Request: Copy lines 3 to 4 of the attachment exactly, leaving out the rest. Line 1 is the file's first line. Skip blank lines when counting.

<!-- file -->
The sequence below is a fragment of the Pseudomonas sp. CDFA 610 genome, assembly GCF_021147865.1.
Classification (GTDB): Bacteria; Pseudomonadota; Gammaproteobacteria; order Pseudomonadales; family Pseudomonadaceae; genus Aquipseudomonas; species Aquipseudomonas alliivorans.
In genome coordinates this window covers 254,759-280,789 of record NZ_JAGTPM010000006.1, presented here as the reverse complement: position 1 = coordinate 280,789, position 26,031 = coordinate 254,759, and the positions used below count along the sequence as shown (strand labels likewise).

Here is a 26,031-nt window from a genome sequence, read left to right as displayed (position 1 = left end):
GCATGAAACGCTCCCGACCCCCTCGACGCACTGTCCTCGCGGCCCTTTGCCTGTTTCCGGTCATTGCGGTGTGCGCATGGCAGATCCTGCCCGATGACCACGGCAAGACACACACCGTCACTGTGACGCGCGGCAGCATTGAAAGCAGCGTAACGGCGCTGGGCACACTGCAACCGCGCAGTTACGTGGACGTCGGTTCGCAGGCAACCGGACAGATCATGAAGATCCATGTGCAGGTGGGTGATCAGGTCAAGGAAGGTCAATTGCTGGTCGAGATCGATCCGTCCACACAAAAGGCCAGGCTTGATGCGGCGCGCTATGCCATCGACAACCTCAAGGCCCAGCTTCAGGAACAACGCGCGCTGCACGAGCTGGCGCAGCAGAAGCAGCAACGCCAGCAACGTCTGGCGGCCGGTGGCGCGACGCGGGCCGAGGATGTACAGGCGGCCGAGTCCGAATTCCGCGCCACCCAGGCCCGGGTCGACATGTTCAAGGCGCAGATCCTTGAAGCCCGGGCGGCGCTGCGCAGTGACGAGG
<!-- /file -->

In genome coordinates this window covers 254,759-280,789 of record NZ_JAGTPM010000006.1, presented here as the reverse complement: position 1 = coordinate 280,789, position 26,031 = coordinate 254,759, and the positions used below count along the sequence as shown (strand labels likewise).

Here is a 26,031-nt window from a genome sequence, read left to right as displayed (position 1 = left end):